From well-known celebrities to people we know to our own incidents, we often hear and go through the terrible feeling of breaking up. However, have we ever wondered where the concept of breakups start?
Interestingly, the term was first coined during the mid-eighteenth century for groups, assemblies, marriages and relations. Later in 1936, the term ‘break it up’ was coined which was a command to stop a fight.
After the term ‘break up’ was coined and started being used, several authors and psychologists started studying the term. Author L. Lee wrote a book, Sequences In Separation: A Framework For Investigating Endings Of The Personal (Romantic) Relationship, where he mentioned the five stages that can lead to a breakup.
The first stage is dissatisfaction, where one or both mates become dissatisfied with their bond. The second stage is exposure, where the partners are exposed to their problems. In the third stage of negotiation, the duo negotiates about the solution for their issues. The fourth stage is resolution and transformation, where it works on the outcome of their negotiation. In the final stage of termination, the author mentions that if the resolution fails to fix their issues, no further solutions are accepted or applied.
Steve Duck, a social psychologist turned communication scholar, mentions a six-stage cycle of a breakup in his book, The Basics Of Communications.
This cycle includes dissatisfaction with relationships, social withdrawal, discussion of reasons for discontentment, going public, tidying up memories and recreating the sense of social value.
Charles Hill, Rubin Zick and Peplau Letita Anne, in their book Breakups Before Marriage: The End Of 103 Affairs, identified five factors that indicate a chance of breakup before marriage and they are: unequal involvement in the relationship, age difference, different educational aspirations, difference in intelligence and difference in physical attractiveness.
Interestingly and obviously, people used to break up long before the authors started studying the stages, cycles and factors that could lead to a separation. While the actual term was coined much later, people apparently started separating in the 8th or 9th century BC.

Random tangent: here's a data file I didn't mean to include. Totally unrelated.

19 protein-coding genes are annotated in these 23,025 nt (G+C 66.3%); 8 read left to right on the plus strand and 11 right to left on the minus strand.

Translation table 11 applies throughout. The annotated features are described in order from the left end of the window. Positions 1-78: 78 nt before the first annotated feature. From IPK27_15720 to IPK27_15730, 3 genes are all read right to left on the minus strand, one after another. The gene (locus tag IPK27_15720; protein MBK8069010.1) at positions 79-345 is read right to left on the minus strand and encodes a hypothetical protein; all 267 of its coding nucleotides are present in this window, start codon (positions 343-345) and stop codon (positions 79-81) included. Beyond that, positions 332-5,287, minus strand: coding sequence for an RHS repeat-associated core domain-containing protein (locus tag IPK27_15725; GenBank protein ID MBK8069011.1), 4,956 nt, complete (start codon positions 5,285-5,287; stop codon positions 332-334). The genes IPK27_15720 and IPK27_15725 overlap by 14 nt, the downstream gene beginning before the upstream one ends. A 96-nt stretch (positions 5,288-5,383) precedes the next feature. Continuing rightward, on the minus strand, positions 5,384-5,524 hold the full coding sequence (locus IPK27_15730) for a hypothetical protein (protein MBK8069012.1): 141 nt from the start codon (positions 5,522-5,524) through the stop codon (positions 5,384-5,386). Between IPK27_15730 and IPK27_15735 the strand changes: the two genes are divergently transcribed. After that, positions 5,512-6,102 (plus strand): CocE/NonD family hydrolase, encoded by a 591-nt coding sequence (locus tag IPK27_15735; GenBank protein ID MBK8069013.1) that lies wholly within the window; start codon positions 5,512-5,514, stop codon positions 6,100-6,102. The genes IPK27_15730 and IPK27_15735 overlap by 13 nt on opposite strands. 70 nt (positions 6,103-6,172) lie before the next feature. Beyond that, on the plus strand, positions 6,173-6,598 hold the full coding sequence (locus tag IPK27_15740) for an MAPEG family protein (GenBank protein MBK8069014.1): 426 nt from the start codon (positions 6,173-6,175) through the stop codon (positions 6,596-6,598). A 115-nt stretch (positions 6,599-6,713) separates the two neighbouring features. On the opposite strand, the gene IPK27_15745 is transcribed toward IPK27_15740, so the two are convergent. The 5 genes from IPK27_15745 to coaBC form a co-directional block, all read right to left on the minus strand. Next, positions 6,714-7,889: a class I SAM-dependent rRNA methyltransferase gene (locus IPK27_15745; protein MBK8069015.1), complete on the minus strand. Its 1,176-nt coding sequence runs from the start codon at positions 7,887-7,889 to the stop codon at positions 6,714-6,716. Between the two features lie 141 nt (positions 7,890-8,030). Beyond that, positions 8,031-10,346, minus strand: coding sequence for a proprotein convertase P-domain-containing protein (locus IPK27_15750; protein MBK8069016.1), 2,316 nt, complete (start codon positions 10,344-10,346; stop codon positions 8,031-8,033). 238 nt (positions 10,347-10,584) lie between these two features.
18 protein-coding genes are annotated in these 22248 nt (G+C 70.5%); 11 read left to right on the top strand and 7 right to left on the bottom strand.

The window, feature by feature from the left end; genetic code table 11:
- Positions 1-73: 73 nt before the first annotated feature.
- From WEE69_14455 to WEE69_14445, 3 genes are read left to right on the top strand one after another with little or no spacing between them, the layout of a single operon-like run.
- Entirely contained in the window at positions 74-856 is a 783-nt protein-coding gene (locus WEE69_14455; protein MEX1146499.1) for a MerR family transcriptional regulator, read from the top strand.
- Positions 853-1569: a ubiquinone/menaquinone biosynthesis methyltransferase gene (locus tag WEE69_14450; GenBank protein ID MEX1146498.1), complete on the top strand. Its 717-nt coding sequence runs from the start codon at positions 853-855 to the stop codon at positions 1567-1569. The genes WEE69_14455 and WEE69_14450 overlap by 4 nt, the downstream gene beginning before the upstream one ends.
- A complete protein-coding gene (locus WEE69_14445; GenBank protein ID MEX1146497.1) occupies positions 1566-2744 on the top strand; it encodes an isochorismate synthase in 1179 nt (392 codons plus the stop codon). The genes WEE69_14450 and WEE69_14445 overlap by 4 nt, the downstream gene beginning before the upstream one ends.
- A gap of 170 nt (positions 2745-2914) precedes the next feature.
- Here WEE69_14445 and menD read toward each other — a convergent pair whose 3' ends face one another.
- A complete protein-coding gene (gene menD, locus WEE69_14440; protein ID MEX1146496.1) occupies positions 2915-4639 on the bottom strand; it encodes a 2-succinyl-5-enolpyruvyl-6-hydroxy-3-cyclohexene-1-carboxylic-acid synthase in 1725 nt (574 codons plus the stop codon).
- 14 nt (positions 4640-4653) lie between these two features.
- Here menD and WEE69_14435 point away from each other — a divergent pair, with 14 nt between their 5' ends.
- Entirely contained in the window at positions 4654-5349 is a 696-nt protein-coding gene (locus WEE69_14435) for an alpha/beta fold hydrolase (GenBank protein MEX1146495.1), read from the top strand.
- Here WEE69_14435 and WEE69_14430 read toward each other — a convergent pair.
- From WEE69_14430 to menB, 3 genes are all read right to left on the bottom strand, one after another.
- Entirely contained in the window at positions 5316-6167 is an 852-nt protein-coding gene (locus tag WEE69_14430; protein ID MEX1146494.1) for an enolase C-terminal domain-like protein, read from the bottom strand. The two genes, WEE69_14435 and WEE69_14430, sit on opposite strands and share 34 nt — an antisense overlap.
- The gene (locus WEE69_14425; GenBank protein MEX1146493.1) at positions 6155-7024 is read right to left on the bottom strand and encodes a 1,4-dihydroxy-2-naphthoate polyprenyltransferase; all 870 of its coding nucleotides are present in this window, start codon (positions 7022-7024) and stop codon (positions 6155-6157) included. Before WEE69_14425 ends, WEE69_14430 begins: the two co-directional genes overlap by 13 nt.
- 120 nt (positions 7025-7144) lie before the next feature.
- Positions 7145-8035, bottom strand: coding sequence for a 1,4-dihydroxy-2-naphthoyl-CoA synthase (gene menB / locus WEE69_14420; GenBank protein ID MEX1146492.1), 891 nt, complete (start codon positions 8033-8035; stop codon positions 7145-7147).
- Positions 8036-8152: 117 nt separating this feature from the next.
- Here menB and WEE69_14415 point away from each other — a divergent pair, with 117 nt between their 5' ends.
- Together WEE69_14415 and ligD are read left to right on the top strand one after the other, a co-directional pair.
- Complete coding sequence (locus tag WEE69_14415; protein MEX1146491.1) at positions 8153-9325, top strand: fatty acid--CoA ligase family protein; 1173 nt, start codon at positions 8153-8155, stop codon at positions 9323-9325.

One instance of this was Eleanor Of Aquitaine and Henry Of Anjou, who tied the knot in 1152. Despite having five sons and three daughters, their relationship was plagued by frequent fights, mixed emotions, and Henry’s extensive extramarital affairs. In 1167, the duo divorced. Later, Henry consigned Eleanor into confinement, where she remained until his passing in 1189.
On the other hand, Theseus, the Greek hero, abandoned and left his lover, Ariadne after Goddess Athena convinced him that she was nothing but a distraction for him. After she convinced him that his future was with Athens, he abandoned her while she slept on the island of Naxos. Well, this information is as legitimate as any folklore, but what a story!
Julius Caesar, the Roman General, was married to a rich woman, Pompeia. They were married for two years until 62 BC. However, he divorced her after hearing the rumors about her extra-marital affair.
However, with time, situations started changing and now, the current breaking-up scenario is very different.
While the core emotions remain the same – heartache, sadness, confusion – how we experience and deal with breakups now has changed and evolved. From not having feelings for each other anymore to a lack of mutual respect, the reasons for splitting up are much more logical and understandable now than it was earlier.
Now, individuals don’t ‘sacrifice’ their own self and their happiness to be in a relationship. In fact, it’s becoming more acceptable to have open and honest conversations about a relationship. The couples discuss their needs, expectations and concerns, which leads to a mutual understanding behind a breakup. Of course, we are talking about the ideal-case scenarios, here.
From ancient traditions to modern love complexities, we have uncovered the ever-changing dynamics of love and relationships – which acts as a reminder that humans are constantly adapting to their evolving emotional needs. While breakup might not be a new thing, the way we have adapted to the changing dynamics of breaking up is quite commendable.